Should a beginner pick this book up? No way. Should a intermediate try it? Nope. However anyone from Advanced up, who has already studied squeeze and endplays and who can start to visualize hand and hand patterns, this is a fine book, if for nothing else than to see the breathtaking beauty of the plays. And with study, your game will improve.. and if nothing else, you can hold your own at cocktail parties if real bridge experts start to discuss their favorite books.




--Ben--

#2 User is offline   mikeh 

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Posted 2010-December-31, 11:38

I loved this book when I first read it, and still think it is awesome.

I voted that the book could be read by players of advanced or better skills. Much of the book is beyond my expectations of real-life experts, other than the relatively small cadre of uber-experts. I don't recall any tournament writeup featuring a backwash squeeze, as an example. I don't know whether that is because the positions are very rare or whether, as is certainly the case for me, most players, even experts, don't recognize the positions.

So most of the book is attractive not because it will improve one's game, but because it opens one's eyes to some of the beautiful mysteries of declarer play that would otherwise be unknown even to the best players.

But the trump elopement discussion is certainly within the grasp of a good advancing player....and these situations do arise with sufficient frequency that a thorough reading of this part of the book will significantly benefit most declarers.

Be warned: this is not a book to expect to read cover-to-cover in just a day or two.
'one of the great markers of the advance of human kindness is the howls you will hear from the Men of God' Johann Hari
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#3 User is online   awm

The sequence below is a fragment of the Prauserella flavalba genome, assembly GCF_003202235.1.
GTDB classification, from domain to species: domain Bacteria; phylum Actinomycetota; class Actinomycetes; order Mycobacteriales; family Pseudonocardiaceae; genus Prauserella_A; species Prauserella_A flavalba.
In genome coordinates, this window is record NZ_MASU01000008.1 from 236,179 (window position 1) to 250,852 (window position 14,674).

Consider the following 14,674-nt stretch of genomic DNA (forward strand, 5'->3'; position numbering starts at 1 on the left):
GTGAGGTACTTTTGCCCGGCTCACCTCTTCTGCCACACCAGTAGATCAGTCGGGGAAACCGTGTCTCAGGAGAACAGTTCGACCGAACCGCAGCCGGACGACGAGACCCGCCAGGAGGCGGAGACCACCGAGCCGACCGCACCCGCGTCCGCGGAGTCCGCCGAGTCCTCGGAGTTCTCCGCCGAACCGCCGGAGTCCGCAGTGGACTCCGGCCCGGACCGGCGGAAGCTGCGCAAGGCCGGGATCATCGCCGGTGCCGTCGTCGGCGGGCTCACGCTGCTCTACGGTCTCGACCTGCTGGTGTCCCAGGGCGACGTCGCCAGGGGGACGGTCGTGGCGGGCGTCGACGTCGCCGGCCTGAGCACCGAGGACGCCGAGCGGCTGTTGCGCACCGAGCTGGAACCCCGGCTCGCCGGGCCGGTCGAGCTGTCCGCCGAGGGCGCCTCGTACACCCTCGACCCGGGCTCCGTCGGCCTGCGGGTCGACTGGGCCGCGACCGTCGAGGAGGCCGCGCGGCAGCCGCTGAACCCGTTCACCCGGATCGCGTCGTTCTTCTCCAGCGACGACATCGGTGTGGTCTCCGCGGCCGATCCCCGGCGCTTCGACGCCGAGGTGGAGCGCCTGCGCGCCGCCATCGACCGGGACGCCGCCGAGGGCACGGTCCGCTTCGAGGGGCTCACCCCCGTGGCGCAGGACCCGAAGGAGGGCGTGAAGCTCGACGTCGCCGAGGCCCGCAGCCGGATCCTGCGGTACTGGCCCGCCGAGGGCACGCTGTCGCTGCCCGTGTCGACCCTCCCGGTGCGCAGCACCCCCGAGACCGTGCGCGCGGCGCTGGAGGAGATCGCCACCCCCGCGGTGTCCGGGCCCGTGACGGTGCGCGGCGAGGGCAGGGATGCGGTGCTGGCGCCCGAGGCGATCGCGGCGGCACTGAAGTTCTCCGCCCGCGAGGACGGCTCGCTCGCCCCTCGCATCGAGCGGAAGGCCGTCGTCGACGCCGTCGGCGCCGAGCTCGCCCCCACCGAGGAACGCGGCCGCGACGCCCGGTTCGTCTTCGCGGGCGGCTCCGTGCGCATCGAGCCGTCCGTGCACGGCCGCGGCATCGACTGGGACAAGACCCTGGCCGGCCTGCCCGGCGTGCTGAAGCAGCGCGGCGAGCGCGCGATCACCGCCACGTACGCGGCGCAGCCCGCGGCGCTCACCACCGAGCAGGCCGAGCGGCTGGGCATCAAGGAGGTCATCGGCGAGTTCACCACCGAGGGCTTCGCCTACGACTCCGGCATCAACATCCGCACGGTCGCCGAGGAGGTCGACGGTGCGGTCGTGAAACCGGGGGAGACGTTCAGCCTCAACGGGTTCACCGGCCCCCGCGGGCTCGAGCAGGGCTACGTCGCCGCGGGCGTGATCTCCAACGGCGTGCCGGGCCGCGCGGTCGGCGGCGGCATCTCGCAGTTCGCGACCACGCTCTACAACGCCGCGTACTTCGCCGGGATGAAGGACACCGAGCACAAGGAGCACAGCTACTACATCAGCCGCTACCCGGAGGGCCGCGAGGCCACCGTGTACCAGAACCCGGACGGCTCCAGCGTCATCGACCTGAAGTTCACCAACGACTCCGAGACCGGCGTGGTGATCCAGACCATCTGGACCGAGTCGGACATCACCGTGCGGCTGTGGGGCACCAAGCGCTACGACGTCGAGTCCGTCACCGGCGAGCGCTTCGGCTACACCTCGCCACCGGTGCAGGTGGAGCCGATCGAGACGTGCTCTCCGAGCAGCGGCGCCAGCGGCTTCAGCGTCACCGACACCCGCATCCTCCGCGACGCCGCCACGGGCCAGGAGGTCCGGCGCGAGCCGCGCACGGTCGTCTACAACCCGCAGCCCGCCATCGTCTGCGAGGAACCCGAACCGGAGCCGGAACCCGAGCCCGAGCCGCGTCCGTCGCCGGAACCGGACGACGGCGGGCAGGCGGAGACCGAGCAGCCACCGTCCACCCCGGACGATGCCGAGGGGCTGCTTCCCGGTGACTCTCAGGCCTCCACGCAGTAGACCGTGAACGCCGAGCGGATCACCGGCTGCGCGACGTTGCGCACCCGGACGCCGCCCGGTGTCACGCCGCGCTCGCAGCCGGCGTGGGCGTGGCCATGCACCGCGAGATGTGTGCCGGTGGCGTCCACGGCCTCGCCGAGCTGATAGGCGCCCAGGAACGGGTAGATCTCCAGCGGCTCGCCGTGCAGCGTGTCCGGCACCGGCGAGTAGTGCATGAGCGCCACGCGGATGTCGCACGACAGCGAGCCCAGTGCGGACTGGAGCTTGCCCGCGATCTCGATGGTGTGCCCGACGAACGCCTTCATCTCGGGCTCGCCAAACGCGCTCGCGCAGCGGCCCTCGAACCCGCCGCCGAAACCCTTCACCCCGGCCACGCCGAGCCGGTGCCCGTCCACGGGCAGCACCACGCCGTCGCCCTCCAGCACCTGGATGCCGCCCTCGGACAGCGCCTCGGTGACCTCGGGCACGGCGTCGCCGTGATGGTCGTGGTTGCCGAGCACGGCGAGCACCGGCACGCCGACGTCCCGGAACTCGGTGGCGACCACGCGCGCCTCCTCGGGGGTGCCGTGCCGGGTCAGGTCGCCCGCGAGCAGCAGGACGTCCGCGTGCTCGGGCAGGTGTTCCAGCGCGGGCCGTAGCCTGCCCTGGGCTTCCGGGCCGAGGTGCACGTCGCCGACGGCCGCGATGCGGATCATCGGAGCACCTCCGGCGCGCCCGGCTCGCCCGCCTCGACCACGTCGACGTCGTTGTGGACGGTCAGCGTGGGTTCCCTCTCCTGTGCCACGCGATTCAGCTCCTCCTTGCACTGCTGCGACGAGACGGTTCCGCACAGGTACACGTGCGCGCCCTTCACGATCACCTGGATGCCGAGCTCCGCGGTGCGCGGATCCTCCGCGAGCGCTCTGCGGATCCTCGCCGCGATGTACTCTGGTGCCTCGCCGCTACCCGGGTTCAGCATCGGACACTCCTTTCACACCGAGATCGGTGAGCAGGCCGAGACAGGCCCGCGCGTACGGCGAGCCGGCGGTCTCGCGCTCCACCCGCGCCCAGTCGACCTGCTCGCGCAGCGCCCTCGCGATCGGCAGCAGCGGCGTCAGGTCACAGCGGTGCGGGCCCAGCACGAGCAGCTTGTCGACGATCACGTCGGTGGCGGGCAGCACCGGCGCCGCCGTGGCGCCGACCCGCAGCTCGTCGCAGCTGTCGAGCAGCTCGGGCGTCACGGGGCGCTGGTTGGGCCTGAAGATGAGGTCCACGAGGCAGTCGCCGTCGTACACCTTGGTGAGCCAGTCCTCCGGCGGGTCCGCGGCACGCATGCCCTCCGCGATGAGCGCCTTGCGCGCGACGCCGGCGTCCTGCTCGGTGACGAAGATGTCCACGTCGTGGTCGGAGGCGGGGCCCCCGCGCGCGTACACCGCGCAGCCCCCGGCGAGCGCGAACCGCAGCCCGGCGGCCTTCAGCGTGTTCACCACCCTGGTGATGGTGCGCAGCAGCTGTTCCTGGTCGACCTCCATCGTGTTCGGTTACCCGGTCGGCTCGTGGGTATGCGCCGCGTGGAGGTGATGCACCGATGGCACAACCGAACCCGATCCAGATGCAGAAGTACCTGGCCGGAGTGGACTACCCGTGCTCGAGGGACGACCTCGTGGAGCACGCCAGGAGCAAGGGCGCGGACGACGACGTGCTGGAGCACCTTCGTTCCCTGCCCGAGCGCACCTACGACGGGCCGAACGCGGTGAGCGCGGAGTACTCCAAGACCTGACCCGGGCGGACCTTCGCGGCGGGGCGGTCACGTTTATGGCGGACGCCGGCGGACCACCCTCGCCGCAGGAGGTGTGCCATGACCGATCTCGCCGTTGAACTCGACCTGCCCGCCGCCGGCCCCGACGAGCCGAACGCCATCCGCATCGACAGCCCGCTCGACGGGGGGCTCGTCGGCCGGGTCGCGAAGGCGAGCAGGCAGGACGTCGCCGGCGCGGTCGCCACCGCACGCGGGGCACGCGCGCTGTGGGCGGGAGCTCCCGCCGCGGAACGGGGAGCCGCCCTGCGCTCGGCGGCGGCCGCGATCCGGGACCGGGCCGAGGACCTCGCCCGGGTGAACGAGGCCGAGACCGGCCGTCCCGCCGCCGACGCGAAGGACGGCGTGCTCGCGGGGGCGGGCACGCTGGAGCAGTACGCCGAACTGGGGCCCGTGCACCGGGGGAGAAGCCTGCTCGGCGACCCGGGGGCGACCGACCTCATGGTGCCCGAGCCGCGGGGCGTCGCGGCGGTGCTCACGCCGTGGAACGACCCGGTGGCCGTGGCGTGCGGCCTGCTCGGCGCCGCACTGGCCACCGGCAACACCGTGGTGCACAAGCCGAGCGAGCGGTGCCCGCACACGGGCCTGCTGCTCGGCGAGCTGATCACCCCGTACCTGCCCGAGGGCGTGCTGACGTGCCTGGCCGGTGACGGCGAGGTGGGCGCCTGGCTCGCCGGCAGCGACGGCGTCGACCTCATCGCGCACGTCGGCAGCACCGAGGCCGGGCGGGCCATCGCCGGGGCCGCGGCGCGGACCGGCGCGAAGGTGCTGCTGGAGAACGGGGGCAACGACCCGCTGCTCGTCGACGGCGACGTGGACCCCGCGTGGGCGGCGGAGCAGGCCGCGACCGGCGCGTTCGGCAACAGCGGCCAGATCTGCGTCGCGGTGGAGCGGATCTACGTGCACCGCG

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Posted 2010-December-31, 13:07

I'll add a negative review here.

Certainly the hands themselves are interesting, if esoteric and with little practical value at the table. I understand the expert fascination with this book as a matter of "what the cards can do" and illustrating a number of non-intuitive squeeze positions.

However, when reading this book I found the writing to be really lousy. There was a storyline throughout the book that had nothing to do with bridge (seemed to be something about a yacht) which was rambling and uninteresting, and detracted from exploring the actual hands. I'd have found a simple presentation of layouts and solutions much more interesting and easier to follow.
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#4 User is offline   whereagles 

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Posted 2010-December-31, 13:48

View Postawm, on 2010-December-31, 13:07, said:

I'll add a negative review here.

Certainly the hands themselves are interesting, if esoteric and with little practical value at the table. I understand the expert fascination with this book as a matter of "what the cards can do" and illustrating a number of non-intuitive squeeze positions.

However, when reading this book I found the writing to be really lousy. There was a storyline throughout the book that had nothing to do with bridge (seemed to be something about a yacht) which was rambling and uninteresting, and detracted from exploring the actual hands. I'd have found a simple presentation of layouts and solutions much more interesting and easier to follow.


Echo this. The yacht story has imperialistic overtones and is quite silly, to say the least.